“No health care provider can disclose or release medical data about a patient without authorization.”

A $4.1 million dollar settlement was paid by Stanford Hospital after 20,000 patients’ bills with sensitive, private patient information was posted online.  The data was posted by Stanford’s business partner it contracted with for purposes of the patients’ emergency room bills.

Settlements under the CMIA are not always a “slam dunk” when cyber hacking of patient records occurs. The California Court of Appeals has attempted to limit liability under the CMIA in the following ways in order for a consumer to win under the CMIA :

     (a)     Disclosure of “individually identifiable information” has been required, such as the patient’s medical history, (such as mental or physical condition) or treatment. Eisenhower Medical Center v. Superior Court (Riverside County) 226 Cal.App.4th 430 (2014).

     (b)     Negligence. While some courts have required proof of negligence, the CMIA does not expressly require this. The California Supreme Court could well find that based on the legislative history, this is a strict liability statuteIn the mean time, negligence may not be difficult to prove. The U.S. Food and Drug Administration (FDA) has found that the most common causes of medical records being hacked include lax password distribution, disabled, weak and/or absent passwords, lack of updated security software and lack of encryption. Who can argue that such rookie moves in the handling of voluminous and sensitive patient information is not negligence? In fact, criminal recklessness comes to mind!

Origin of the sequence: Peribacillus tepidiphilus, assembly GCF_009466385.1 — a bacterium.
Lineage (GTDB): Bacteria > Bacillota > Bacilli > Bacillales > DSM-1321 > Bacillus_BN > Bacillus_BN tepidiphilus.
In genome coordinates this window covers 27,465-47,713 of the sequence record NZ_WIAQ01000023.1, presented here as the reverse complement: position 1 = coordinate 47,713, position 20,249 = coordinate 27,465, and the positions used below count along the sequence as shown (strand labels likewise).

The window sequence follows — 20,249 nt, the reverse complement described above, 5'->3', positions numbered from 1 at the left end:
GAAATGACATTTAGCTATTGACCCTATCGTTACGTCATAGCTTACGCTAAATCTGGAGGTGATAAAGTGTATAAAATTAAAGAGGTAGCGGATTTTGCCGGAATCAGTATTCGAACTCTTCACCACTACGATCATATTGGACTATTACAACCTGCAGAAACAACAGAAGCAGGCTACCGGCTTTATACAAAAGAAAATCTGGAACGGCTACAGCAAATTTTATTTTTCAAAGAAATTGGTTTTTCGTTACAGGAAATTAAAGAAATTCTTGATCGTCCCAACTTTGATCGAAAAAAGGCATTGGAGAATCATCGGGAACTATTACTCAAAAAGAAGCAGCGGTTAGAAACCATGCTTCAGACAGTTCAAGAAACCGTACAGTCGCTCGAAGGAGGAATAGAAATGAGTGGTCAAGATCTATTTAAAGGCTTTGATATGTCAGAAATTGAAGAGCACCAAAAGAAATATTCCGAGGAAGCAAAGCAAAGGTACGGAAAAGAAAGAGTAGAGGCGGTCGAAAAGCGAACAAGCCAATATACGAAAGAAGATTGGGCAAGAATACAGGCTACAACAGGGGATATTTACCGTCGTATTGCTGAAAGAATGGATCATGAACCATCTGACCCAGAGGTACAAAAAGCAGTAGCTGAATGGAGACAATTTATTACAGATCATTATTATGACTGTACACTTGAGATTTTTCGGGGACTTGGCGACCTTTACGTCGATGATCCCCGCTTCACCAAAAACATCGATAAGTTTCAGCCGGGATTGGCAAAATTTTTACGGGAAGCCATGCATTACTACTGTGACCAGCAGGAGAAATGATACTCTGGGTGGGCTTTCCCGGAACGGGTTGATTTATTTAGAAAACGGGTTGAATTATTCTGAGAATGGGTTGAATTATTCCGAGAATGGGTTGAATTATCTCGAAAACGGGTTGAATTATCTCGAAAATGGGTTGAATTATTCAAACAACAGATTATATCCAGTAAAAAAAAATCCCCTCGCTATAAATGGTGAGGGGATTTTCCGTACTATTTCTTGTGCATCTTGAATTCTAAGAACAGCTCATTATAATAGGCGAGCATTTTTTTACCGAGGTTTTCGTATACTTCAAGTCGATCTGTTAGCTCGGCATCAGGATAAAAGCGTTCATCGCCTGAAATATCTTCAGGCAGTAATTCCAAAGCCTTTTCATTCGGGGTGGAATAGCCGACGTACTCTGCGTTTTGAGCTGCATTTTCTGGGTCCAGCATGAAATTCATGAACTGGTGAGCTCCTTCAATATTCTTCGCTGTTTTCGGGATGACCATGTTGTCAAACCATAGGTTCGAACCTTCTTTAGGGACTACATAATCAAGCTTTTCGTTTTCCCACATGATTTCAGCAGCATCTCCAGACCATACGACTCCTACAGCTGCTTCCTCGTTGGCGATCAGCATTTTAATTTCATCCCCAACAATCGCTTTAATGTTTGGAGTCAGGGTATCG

(c)     Proof: Unauthorized person actually viewed the medical information: It is this proof that an unauthorized person actually viewed the information that has been most difficult for a consumer to establish.  For example, in Regents of the University of California v. Superior Court, 220 Cal. App.4th 549 (2013), a UCLA physician’s laptop containing thousands of patients’ electronic charts was stolen.  Because the patients couldn’t allege that the data was illegally “disclosed” after it was stolen, the case was kicked out. Left uncertain after the UCLA case was whether proof of disclosure was enough for a lawsuit to go forward. While the California Supreme Court has yet to rule on the issue, another Court of Appeal case holds that even disclosure alone isn’t sufficient: a plaintiff must prove that the “stolen medical information was actually viewed by an unauthorized person.” Sutter Health v The Superior Court of Sacramento County (Atkins), 227 Cal.App.4th 1546 (2014). The court held that mere possession of medical information or records by an unauthorized person was insufficient to establish a breach of confidentiality if the unauthorized person has not viewed the records.